Cons of purchasing a vacation home:

  • Vacation homes are not cheap! You’ll have to pay a new mortgage, as well as property taxes, insurance, and utilities. These fees may imply less money saved for other goals, such as a college fund or retirement.
  • When you’re not there, you must consider the maintenance and security requirements. Even with today’s technology, you can watch your property from afar, but what will you do in the event of an emergency if your vacation house is far distant from your regular residence?
  • Will you become bored with the scenery? This is why it’s critical to avoid making an emotional judgment when buying a vacation home. Do you think you’ll be wishing for a change of scenery in a few years? Will you refrain from taking vacations somewhere else?
Still hesitant? Book a consultation today with a commercial real estate expert to determine the steps you need to take to decide!
Cynthia Daughtrey, Esq.
What to Do If Your For-Lease Space Is Still Empty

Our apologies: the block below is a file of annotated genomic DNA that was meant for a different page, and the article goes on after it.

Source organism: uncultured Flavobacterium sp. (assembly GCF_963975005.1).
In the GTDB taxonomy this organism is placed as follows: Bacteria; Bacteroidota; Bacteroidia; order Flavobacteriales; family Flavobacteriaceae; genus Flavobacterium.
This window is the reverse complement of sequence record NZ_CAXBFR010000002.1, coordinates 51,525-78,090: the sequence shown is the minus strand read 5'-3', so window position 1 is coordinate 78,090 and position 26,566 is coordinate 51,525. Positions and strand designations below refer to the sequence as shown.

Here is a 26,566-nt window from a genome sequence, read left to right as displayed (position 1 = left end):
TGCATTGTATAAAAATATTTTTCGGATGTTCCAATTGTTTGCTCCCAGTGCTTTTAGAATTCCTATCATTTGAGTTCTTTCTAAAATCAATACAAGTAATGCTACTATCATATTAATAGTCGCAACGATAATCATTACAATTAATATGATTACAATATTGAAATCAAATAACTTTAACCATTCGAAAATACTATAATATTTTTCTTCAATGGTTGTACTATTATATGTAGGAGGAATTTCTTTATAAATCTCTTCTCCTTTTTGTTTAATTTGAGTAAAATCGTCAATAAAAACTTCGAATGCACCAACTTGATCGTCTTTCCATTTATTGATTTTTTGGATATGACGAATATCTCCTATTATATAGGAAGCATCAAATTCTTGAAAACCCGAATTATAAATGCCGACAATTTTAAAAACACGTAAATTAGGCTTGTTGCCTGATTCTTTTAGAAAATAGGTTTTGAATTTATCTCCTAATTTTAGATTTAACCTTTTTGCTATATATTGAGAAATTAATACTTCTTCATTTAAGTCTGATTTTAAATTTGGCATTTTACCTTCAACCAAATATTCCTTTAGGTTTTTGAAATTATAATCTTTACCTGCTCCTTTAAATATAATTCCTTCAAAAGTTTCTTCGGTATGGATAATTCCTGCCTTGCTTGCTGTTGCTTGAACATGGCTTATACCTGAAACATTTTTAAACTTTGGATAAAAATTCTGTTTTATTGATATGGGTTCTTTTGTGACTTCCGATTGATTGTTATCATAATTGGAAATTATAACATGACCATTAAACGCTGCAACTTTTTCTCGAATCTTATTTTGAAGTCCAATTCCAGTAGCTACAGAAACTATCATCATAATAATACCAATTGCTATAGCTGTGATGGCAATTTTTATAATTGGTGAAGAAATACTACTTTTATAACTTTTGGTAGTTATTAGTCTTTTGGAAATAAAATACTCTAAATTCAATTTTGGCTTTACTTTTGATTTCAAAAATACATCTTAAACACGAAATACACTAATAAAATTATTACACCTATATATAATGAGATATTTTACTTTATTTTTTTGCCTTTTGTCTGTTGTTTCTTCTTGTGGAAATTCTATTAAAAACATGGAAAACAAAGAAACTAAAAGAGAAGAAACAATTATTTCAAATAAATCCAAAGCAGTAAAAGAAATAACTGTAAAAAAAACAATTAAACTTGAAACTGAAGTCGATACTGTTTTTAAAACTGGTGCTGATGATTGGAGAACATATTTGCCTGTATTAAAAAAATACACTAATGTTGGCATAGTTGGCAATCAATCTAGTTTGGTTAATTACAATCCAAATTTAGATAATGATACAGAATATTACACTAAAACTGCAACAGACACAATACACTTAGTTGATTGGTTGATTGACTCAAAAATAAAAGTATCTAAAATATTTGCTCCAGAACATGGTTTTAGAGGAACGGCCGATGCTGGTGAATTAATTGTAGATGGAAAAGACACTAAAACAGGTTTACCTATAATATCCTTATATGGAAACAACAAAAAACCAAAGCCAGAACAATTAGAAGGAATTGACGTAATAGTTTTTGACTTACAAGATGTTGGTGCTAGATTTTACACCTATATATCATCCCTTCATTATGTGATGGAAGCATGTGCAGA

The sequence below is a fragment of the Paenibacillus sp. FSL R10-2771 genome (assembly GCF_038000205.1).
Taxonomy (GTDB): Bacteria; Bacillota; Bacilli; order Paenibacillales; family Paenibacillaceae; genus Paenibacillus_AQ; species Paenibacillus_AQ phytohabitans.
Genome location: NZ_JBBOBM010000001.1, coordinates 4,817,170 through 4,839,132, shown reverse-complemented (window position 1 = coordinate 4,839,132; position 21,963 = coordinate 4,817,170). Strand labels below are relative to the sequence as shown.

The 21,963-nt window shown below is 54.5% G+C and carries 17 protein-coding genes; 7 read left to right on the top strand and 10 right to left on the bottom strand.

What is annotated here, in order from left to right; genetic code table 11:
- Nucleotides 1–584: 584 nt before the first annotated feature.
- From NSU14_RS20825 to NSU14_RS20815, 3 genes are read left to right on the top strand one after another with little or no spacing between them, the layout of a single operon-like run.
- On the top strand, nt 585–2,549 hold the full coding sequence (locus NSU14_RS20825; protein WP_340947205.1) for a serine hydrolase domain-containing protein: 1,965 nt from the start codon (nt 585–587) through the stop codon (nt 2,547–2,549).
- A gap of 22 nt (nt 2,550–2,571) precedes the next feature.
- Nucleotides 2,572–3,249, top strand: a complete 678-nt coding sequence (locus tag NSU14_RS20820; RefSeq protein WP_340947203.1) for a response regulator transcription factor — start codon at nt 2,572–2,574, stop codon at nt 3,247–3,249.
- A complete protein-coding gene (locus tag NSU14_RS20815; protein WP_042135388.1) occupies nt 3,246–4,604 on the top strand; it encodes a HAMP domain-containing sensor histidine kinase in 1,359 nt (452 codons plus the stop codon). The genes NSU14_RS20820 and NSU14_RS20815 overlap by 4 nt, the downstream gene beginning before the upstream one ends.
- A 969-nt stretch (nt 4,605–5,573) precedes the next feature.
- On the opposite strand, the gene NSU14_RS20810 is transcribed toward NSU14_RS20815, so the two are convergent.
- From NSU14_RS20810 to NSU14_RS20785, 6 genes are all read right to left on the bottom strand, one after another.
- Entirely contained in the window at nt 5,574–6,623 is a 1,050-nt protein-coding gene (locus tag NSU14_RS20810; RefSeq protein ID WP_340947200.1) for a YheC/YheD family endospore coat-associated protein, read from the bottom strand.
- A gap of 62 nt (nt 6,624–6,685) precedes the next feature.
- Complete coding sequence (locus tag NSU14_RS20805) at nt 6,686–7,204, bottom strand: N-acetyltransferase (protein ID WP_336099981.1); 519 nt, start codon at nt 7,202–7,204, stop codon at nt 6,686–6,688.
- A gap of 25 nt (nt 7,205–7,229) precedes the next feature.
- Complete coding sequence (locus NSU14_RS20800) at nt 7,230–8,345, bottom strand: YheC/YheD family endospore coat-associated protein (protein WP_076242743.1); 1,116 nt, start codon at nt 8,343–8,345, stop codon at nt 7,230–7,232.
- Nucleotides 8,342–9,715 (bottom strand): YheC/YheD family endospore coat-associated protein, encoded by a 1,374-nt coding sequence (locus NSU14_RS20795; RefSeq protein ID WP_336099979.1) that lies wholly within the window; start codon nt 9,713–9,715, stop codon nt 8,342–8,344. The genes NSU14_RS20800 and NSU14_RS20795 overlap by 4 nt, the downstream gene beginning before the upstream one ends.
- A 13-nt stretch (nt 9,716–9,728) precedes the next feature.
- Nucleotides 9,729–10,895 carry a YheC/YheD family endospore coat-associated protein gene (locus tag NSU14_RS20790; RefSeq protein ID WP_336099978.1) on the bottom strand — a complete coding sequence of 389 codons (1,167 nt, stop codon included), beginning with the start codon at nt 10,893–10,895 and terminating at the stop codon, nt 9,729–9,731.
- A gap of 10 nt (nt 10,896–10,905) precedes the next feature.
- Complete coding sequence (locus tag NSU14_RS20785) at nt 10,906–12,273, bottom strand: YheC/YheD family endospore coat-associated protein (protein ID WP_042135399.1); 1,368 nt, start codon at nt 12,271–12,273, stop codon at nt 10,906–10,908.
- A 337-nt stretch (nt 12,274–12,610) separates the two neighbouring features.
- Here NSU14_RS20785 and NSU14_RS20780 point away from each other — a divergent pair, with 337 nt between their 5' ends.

What to Do If Your For-Lease Space Is Still Empty

Despite the fact that the commercial market is on the mend, some landlords are still having difficulty finding suitable renters for their properties. What should you do if you’ve computed an exact rent and advertised it to clients but can’t fill your vacant commercial space?


Consider these creative strategies for novice property investors and seasoned landlords alike before calling a real estate broker to help you sell your property.

Provide lease terms that are flexible

When a company is looking for office space, it can be very difficult to find the perfect location. This is because there are so many factors that need to be considered. The size of the office, the location, and the lease terms. If a company finds a perfect space but does not like the lease terms then they might not move in.

Term lengths of one or two years are becoming more typical. You can also provide benefits like reduced or free rent for the first few months. Lessees are more inclined to sign a longer lease once they’ve settled into the premises and their business has taken off. This will allow them to negotiate better deals and get what they want in an office space without having to settle for less.

Allow for space customization

The more you have the potential to customize your space, the better.

The first step in customization is determining what your clients need. Do they need office space with a conference room? Do they need an open floor plan? Do they require storage space or a reception area? Once you know what they need, then you can start thinking about how best to create those features in their lease.